Although the Canadian Association of Gastroenterology has guidelines around credentials and training, there was a void in other areas.
"If one looks at the sort of totality of endoscopy service delivery, particularly from a patient point of view — which is access to services, rapid access, high quality services, feedback, and an ability to respond to how they perceive endoscopy service delivery — then there really was nothing in place," said Dr. David Armstrong, chair of the endoscopy committee and the consensus guideline committee.
Endoscopy is used to detect or screen for a number of diseases and involves examining the colon or digestive tract using a long, thin tube with a light and camera attached.
Last October, about 6,800 Ottawa residents were sent letters from public health officials after it was found that a non-hospital clinic wasn't following some procedures involving cleaning and infection prevention. The letters indicated the patients might have been exposed to hepatitis B, hepatitis C or HIV.
Armstrong said he likes to think the presence of these guidelines would have made a difference in the Ottawa situation.
"That's really because one of the challenges for endoscopy — and it's in and out of hospitals — has been that if there isn't a framework to say how things should be monitored and how they should be delivered, it's difficult to know how much or how closely to monitor things, and what actually are the standards," Armstrong said in an interview from Hamilton, where he's an associate professor of medicine at McMaster University.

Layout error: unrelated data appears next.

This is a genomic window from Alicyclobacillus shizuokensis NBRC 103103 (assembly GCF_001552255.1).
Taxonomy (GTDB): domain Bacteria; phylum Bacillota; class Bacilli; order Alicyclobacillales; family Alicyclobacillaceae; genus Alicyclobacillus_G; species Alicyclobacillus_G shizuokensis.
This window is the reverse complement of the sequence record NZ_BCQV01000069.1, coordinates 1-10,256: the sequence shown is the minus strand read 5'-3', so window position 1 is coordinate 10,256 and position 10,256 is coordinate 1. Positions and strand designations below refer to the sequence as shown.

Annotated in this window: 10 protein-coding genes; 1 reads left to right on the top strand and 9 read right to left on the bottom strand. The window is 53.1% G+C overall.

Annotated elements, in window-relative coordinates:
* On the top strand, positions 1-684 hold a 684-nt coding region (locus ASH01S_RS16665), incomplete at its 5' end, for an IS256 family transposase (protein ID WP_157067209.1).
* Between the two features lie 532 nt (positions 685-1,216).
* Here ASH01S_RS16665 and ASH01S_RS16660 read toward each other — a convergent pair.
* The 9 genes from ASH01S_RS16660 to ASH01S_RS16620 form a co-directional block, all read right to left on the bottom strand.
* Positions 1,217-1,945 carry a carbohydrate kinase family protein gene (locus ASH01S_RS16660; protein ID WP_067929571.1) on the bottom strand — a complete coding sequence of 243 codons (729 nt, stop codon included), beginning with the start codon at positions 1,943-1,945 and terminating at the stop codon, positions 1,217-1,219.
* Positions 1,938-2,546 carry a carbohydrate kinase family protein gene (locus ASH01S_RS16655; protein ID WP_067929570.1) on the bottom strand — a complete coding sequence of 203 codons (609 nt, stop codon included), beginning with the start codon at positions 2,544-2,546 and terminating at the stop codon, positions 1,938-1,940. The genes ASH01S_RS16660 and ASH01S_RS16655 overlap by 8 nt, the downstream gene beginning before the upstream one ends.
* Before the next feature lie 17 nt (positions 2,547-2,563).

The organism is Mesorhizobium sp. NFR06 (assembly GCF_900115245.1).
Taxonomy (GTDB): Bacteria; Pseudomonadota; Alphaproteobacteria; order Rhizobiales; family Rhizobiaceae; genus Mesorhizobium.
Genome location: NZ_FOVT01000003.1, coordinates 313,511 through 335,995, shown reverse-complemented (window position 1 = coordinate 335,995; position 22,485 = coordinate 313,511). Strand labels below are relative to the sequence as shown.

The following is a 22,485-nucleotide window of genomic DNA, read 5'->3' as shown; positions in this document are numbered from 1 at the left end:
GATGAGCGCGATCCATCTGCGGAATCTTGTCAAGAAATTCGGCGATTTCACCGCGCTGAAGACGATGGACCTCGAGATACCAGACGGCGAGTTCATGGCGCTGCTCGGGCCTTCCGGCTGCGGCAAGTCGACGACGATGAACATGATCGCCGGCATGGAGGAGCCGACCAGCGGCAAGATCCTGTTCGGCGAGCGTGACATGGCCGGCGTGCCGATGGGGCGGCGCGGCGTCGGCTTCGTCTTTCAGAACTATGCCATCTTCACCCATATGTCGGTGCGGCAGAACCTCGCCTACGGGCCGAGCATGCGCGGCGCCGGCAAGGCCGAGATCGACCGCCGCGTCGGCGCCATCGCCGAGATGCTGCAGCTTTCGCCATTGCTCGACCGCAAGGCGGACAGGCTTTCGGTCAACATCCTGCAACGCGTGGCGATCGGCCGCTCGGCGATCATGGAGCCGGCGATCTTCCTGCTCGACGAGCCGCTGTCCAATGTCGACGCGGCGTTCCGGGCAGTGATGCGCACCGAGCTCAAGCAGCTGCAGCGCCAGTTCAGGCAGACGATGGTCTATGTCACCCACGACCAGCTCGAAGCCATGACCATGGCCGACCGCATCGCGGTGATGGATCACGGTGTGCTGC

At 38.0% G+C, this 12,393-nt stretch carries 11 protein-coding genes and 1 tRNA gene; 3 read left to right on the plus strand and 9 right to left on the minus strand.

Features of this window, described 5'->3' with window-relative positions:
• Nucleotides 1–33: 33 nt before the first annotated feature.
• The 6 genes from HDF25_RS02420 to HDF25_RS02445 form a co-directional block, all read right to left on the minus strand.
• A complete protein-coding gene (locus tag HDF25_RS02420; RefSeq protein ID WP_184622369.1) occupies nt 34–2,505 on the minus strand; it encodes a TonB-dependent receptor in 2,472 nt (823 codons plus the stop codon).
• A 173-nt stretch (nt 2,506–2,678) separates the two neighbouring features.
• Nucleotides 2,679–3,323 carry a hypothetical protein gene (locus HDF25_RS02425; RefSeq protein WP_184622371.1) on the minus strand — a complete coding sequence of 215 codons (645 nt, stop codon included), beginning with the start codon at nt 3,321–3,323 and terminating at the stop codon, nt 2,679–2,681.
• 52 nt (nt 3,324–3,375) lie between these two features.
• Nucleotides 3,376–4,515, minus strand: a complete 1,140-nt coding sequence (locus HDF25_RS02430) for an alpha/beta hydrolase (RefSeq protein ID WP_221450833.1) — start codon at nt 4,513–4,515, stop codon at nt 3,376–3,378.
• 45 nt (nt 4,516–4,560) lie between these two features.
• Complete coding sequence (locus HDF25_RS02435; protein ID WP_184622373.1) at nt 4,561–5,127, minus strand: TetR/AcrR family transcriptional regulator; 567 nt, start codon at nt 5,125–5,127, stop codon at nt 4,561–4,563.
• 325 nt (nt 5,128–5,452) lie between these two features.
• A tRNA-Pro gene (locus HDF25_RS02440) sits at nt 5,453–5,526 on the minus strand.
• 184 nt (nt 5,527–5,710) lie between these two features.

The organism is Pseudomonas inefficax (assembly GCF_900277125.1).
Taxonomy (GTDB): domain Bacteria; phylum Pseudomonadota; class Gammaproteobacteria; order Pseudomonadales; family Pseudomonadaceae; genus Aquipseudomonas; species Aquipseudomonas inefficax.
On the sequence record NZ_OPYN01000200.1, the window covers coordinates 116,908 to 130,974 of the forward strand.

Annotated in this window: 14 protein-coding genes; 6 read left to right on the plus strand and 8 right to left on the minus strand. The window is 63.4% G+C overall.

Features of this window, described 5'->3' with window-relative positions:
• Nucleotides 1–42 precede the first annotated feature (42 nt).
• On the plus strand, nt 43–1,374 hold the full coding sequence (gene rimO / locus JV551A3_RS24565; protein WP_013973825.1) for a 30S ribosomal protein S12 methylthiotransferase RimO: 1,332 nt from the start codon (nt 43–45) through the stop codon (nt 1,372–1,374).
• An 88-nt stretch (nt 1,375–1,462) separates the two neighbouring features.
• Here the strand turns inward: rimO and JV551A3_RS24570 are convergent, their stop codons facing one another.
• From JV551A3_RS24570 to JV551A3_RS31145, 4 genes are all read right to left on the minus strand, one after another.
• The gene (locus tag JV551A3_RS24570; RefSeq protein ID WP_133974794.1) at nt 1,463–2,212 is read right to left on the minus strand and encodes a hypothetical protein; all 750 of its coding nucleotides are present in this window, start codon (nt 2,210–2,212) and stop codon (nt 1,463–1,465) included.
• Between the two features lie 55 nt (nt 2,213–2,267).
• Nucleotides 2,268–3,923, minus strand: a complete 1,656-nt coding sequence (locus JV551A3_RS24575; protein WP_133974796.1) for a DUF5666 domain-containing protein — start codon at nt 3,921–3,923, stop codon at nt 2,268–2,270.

"So I think guidelines that say what should be monitored and what processes have to be in place really from a patient point of view and knowledge that there are tools available to monitor the way that services are delivered and to use as a basis for quality improvement programs would have made a big difference."
Armstrong indicated that it used to be felt that washing the scope and then doing a manual cleaning was sufficient.
"And the trouble is there are times when that isn't sufficient. It's also important to ensure that all of the endoscopy manufacturers' instructions and the automatic cleaning equipment instructions are followed, that there's regular checks of the equipment and the water supply and the filtration and everything else."
It's something of an undertaking, he noted.
"And so to know that those have to be checked regularly and incorporated into all the other quality processes, I think is going to be key as we go forward — particularly as volumes increase."
The new Consensus Guidelines on Safety and Quality Indicators in Endoscopy were developed by a group of 35 Canadian, European and U.S.-based participants, the association said. They reviewed more than two decades' worth of research to develop their recommendations.
Focus groups and patients in Calgary, Hamilton and Montreal were also involved, and questioned about their concerns around the procedures, Armstrong said.